Thanks to concerns over the opioid abuse epidemic and knowing that this problem stemmed from prescription narcotic painkillers, opioid prescriptions have declined across the U.S. There was a 12.8 percent decline in California specifically between 2013 and 2015. As of 2015, there were 47.9 opioid prescriptions for every 100 residents, and by 2017, that rate was 39.5 for every 100 residents.
Between 2009 and 2013, tens of thousands of people across California enrolled in methadone treatment for opioid addiction. While there was a slight dip in 2010, the rate of people seeking medication-assisted treatment in the state has risen each year. In 2013, there were 30,872 people enrolled in opioid treatment programs using methadone to detox. The rate of people detoxing with buprenorphine also rose. In 2009, there were only 1,392 people receiving buprenorphine to end their addiction to opioids,
and that number rose to 2,154 people by 2013.
Fortunately, as of 2017, 95 percent of California’s residents live in a part of the state where their elected leaders have joined a coalition to stop prescription drug abuse. Thanks to the ability to gather more data and implement more prevention, education, and treatment programs, there was a drop of about 12 percent in the number of opioids prescribed across the state as well as the rate of people taking high-dose opioid drugs.
While heroin and illicit fentanyl are severe problems in California, prescription opioids will be less of a gateway drug for people who are at risk of opioid addiction and overdose. The California Department of Public Health reports that, statewide, opioid abuse and overdose specifically peaked in 2010 and has declined on average ever since.
This class of sedative medications are the second most-abused prescription substances in the United States. Although it is rare for benzodiazepines like Valium or Xanax to be abused on their own, many people combine them with opioids, alcohol, cocaine, and other drugs, which can quickly cause an overdose. In San Diego County in 2013, for example, there were 13.6 benzodiazepine pills per resident in the county, so the drugs are widely prescribed and available.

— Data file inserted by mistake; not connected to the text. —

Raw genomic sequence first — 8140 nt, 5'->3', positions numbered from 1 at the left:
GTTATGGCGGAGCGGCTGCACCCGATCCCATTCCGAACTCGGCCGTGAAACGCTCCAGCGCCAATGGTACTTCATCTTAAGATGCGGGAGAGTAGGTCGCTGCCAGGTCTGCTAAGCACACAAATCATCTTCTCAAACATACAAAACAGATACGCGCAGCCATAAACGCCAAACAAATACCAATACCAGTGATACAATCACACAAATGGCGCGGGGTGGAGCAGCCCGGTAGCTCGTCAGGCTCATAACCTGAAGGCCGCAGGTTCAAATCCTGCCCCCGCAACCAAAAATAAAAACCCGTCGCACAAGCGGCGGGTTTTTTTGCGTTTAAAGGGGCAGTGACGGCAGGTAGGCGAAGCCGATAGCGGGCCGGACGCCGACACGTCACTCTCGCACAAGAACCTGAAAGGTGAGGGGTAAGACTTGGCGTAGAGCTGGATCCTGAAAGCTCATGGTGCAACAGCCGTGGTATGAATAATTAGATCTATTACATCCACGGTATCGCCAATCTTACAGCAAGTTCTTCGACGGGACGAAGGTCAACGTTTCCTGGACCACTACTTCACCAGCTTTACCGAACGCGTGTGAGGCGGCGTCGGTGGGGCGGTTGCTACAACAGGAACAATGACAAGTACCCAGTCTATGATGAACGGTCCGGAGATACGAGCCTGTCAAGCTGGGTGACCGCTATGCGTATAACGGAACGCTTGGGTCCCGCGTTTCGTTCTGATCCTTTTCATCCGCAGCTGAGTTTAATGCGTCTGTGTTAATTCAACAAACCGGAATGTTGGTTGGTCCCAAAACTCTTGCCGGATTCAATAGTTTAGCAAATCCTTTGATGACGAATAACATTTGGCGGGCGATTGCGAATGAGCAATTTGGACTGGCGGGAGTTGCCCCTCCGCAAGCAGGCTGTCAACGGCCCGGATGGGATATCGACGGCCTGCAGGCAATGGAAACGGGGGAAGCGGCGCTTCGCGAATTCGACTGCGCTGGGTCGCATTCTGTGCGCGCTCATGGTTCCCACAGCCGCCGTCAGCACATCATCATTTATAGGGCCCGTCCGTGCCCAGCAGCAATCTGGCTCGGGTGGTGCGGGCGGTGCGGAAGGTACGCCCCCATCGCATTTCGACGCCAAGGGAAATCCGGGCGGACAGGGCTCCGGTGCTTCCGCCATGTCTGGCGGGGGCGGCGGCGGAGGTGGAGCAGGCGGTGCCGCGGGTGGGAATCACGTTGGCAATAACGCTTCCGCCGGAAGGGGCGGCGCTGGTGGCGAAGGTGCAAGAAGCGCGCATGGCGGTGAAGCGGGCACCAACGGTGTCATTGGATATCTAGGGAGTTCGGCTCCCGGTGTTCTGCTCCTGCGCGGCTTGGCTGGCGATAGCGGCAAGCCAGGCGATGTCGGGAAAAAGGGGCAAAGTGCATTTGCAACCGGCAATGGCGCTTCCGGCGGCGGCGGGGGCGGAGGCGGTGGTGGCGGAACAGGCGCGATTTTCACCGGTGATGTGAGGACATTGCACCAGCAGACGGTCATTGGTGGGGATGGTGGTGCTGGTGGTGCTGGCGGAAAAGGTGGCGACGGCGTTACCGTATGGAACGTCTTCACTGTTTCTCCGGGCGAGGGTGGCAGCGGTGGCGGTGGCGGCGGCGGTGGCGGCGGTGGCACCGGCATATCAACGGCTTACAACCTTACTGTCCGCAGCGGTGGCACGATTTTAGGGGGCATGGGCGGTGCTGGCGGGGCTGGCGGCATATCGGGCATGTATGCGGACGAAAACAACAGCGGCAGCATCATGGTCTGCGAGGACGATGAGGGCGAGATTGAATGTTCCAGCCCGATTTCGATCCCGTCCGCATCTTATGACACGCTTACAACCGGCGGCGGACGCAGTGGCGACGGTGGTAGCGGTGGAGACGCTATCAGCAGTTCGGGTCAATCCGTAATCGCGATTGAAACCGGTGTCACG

Typically prescribed for attention deficit hyperactivity disorder (ADHD), stimulants like Adderall and Ritalin are also widely abused by young people. In San Diego County in 2013, there were reportedly 4.9 stimulant pills per county resident.
While these drugs are not as widely available as opioids or benzodiazepines, they can be abused. Since they are often prescribed starting at a young age, friends of children who have ADHD may ask to take the drugs. In comparison, adolescents typically do not abuse prescription sedatives as often.
Prescription drug abuse rates are high across the country, but it is rare, including in California, for only one drug to be abused at a time, especially among people struggling with chronic addiction. One doctor reported that 80 percent of people who died from a prescription drug overdose had multiple substances in their system, with a mix of opioid painkillers and benzodiazepines being the most common combination. About 70 percent of people who overdosed on multiple drugs were chronic users.
In Sacramento County between 2008 and 2010, for example, overlapping benzodiazepine and opioid painkiller prescription rates, which overlapped for at least 30 days, increased 215.3 percent. This puts people at risk because they could accidentally combine these drugs without realizing that the mixture increases the risk of overdose.